Heed the safety warnings. Two visitors got too close to the edge and fell to their deaths.
In the span of an hour, 180 visitors are unloaded onto the island. 180 people may not sound like much, but this is a small island, and we were always in the company of other visitors. The congestion on the paths took away from some of the magic and the appeal of this place.
Visitors climb over 600 steps to reach the summit of the island. The steps are steep, uneven, and some pathways are narrow. The further you climb, the better the view.
The Skellig Michael Monastery
Your reward for reaching the top are amazing views back to the mainland of Ireland and a chance to explore the Christian monastery dating back to the 6th century.
For hundreds of years, Christian monks inhabited this island, living in stone beehive huts and living off of the land. The structures they built remain intact and unchanged today.
From the monastery, views back to the mainland of Ireland are stunning.
If you look down from the monastery, you will be able to see this stone path, one of the paths featured in The Force Awakens. This path is off limits to visitors, but at least you can view it from here.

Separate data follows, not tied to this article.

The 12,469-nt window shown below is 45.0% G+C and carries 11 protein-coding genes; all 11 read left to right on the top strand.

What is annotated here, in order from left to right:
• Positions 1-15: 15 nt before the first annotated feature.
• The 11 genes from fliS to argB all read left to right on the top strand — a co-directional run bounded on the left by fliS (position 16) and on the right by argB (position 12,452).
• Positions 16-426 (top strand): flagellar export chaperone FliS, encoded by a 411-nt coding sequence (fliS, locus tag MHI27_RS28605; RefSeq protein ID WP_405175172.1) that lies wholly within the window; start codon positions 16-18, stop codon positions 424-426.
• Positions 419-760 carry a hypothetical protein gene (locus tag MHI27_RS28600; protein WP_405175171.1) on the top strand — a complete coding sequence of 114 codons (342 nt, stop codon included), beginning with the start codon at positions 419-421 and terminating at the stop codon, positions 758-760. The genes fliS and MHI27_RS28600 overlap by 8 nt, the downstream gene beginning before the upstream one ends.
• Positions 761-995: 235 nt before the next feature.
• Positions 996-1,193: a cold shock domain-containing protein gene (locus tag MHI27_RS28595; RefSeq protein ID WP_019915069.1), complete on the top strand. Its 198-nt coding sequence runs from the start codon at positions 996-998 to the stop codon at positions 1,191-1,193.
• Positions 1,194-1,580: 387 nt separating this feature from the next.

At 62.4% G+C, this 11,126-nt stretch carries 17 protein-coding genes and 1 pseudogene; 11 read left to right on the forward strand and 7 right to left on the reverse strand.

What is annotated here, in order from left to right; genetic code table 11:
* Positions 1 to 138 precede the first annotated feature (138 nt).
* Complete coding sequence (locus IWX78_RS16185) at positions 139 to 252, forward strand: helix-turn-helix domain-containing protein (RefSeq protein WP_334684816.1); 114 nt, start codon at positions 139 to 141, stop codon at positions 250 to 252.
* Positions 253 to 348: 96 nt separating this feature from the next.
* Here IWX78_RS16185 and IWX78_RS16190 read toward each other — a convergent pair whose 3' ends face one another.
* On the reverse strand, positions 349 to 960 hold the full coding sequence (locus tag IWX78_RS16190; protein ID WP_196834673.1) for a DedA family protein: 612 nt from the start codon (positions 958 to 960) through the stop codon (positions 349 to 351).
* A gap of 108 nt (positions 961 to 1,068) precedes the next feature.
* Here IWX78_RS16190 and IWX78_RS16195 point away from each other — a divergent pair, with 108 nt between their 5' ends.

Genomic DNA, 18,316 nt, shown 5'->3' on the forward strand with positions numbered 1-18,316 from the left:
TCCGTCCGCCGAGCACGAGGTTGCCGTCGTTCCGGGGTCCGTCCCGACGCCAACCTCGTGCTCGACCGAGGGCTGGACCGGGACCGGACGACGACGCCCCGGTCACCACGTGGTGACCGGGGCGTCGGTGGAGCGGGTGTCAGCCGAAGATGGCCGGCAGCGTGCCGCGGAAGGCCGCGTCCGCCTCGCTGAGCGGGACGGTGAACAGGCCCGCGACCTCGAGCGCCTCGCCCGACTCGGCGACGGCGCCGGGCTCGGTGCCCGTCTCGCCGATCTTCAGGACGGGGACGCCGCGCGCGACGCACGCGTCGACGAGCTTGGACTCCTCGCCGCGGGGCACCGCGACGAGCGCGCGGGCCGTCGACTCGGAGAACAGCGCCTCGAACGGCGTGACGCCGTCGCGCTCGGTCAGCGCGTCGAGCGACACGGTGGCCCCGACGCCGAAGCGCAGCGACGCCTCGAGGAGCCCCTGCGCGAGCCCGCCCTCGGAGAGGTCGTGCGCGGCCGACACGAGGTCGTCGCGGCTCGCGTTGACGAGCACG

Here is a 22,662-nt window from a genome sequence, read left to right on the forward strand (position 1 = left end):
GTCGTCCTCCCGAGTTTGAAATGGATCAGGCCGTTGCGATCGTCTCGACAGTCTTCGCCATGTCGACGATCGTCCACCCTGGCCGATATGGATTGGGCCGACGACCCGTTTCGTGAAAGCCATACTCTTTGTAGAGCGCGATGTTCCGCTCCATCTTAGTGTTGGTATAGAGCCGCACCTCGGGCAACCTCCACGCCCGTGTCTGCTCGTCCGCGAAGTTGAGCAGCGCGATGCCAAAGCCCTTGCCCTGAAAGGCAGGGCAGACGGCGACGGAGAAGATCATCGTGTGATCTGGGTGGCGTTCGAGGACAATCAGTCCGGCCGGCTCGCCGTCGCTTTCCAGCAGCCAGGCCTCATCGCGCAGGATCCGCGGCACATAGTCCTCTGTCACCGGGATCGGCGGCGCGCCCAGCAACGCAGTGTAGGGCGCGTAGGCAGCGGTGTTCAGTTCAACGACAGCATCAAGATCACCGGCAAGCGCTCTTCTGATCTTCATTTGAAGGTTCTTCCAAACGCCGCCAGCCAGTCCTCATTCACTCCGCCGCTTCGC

During the visit, there is plenty of time for photographs, exploring the monastery, and walking several of the same paths featured in Star Wars.
Does Skellig Michael live up to the hype?
We had huge expectations for Skellig Michael. HUGE.
With the island featured in Star Wars, plus the limited numbers of boats selling out months in advance, yes, we had huge expectations for this visit.
So, does Skellig Michael live up to the hype?
Skellig Michael is amazing. We loved the experience. The climb up the narrow, rocky steps, the hundreds of birds flying overhead, a visit to an ancient monastery, and having one of the best views in Ireland, what’s not to love? The fact that this is a Star Wars filming location is just an added bonus.